I walk back up to the unit and was met with what could be described only as pure chaos. They had blocked off multiple sections of the floor due to having to wax the floor so the halls were absolutely crammed with stretchers, equipment, linen and supply carts and employees weaving in and out like pedestrians during rush hour in NYC. The call lights above the patient’s rooms were lit up and down the halls like seizure inducing beacons. I was immediately assaulted by 3 or 4 people telling me about various things that needed my attention, “Go help them with the patient that was dropped off in 67… they didn’t even call report and the room wasn’t even clean yet, they are just sitting in the hall and no one knew they were coming!!” “The only aide scheduled to come in on the night shift called in! There’s no one to do midnight vital signs!” “There’s a stat blood draw in 58! Go get the bucket!” “I need a pre-op EKG in 76!” The list went on and on and my head just spun as I stood in the middle of this apocalypse. The last bit of news was the icing on the cake. The one to one from the nursing office had to leave at 9, you have to go sit with 54. Well, alright then… at least that saved me from all of the needy bastards that had the balls to launch a million things at me within seconds of returning to the floor.
I walked back in to the little old woman’s room. Sit back up on the window sill and look at her. She’d reverted to her epic pouting, sitting with her arms crossed, picking at her blanket in misery and wouldn’t so much as look at me. I sat quietly on the sill for about an hour. I decided to risk speaking with her again. She looks over at me, not quite lucid any longer but her emotions were sparked. She goes off on a barely coherent tangent about being degraded and how everyone is out for themselves. She was waving her arms in disgust at how the doctors and nurses are all out for themselves to merely get ahead in the world. Her treatment wasn’t about here any more, it was about a mission to boost egos and look better on paper. For some reason, I understood. I asked her if she had any children in an effort to steer the talk a different direction. It worked. She had one son whom she seemed to think the world of. “He’s a good boy… such a good boy.” She repeated this sentiment in various forms for a good half hour before she tired herself out. She spent the next 15 minutes contentedly staring at me when she thought I wasn’t looking. When the time came for me to leave as the relief for the night shift, I reported off to the nurse and stepped back up to the bedside. She reached out and took my hand and a smile lit her face in a way I would never thought imaginable. Youth and vitality just radiated. As I held her hand she says to me, completely coherent, “I have had my day and I want to enjoy the rest of my days. I will live through this as I have lived through everything else. You have been absolutely wonderful. Thank you so much for taking such good care of me when everyone else just left.” I would be lying if I said I wasn’t touched. I made a difference to someone. Whether she remembers me is not important, I will remember her.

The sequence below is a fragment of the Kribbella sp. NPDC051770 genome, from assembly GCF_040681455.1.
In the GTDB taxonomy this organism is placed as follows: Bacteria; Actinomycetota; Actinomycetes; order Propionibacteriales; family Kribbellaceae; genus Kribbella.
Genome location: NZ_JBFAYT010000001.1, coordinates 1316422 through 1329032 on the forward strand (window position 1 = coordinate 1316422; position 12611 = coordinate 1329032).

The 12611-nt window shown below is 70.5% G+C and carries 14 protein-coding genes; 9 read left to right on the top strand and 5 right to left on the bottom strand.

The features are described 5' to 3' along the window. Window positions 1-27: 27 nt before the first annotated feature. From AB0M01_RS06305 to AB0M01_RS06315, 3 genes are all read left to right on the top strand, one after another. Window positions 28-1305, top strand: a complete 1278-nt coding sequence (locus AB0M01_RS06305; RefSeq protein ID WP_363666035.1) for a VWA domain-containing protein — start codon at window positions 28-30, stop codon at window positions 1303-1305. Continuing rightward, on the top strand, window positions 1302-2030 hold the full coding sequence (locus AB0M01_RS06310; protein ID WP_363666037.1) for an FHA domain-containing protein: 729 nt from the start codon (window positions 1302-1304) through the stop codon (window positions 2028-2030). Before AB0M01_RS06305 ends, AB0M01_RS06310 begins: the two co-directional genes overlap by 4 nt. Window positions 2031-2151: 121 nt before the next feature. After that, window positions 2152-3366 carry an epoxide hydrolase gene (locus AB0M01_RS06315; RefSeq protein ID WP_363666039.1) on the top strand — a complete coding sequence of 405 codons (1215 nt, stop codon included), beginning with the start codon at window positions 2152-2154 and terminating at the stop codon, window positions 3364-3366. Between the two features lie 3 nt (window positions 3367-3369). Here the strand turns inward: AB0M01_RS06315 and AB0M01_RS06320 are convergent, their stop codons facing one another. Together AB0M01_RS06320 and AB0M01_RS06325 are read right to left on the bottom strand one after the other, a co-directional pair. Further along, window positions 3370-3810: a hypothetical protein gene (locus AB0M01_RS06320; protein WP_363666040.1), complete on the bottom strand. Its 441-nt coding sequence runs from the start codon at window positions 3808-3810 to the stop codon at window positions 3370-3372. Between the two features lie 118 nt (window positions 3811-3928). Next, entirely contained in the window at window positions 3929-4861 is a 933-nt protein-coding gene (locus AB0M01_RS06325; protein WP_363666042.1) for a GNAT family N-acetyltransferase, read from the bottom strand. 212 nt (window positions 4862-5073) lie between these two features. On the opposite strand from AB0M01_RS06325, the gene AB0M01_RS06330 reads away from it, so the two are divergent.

I walked out and proceeded to help out with the midnight vitals for the next shift. I did my patient assignment (whom I never actually got to see over the course of the evening) and then helped out a bit extra. I got out 15 minutes late and my head and chest were killing me from breathing the fumes from the floor wax. I was untouched by it all though. I looked around at all of the miserable faces and felt a small little burning of hope for them all and the future of this unit 2800. I haven’t felt anything in months working there. Nights like this… well, they put life in perspective. Put my purpose into plain view. I am here, on this world, in this job, doing what I do for a reason. I slept like a baby that night.
I love my job.